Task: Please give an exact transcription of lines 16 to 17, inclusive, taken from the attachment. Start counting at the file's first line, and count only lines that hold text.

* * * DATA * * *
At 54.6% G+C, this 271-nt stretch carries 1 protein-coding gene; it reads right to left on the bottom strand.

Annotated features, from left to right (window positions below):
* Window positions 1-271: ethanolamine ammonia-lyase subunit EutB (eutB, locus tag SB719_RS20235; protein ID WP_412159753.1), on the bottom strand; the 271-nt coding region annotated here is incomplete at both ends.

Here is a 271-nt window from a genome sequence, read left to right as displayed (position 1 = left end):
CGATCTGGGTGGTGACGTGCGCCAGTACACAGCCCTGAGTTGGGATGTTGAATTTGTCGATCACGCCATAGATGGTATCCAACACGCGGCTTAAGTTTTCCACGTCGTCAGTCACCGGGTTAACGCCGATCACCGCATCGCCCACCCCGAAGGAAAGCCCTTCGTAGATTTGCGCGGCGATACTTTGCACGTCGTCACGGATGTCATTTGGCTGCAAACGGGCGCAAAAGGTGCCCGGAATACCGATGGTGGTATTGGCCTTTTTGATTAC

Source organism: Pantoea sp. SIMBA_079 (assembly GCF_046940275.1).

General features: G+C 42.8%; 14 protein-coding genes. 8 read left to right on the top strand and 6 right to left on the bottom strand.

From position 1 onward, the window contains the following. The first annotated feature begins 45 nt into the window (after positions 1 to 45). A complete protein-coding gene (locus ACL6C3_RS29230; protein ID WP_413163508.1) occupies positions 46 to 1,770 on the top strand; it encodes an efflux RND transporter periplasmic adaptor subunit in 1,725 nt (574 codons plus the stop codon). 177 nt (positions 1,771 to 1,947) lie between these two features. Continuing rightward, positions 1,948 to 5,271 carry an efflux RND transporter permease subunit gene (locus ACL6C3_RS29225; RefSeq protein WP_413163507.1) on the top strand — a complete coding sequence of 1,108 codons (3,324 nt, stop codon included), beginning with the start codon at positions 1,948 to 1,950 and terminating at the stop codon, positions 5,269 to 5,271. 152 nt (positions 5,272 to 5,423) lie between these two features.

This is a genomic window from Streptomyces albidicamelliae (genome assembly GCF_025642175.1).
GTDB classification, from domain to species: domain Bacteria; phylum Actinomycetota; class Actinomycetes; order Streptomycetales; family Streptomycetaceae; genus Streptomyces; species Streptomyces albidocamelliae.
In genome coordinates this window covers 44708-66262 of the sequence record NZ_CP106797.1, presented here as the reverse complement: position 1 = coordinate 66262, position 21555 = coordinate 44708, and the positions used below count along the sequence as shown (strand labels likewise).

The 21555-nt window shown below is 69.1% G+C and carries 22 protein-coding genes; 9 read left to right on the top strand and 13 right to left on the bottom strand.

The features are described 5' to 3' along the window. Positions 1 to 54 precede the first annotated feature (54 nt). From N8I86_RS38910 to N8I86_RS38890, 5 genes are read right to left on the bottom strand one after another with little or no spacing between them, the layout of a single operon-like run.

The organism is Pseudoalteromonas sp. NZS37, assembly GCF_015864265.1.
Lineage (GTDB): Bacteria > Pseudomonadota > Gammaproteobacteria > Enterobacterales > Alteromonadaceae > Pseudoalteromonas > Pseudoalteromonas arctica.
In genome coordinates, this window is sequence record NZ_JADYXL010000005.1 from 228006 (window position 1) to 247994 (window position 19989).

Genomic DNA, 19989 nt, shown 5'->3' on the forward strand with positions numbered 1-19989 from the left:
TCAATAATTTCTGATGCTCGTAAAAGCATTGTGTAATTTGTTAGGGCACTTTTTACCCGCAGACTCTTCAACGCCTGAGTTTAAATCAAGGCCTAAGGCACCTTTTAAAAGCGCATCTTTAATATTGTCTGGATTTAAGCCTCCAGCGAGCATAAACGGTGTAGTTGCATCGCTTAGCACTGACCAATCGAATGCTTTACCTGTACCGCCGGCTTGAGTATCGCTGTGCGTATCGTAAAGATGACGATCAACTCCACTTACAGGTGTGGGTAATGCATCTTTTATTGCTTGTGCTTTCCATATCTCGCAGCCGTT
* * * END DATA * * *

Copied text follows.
In genome coordinates, this window is sequence record NZ_JADYXL010000005.1 from 228006 (window position 1) to 247994 (window position 19989).

Genomic DNA, 19989 nt, shown 5'->3' on the forward strand with positions numbered 1-19989 from the left: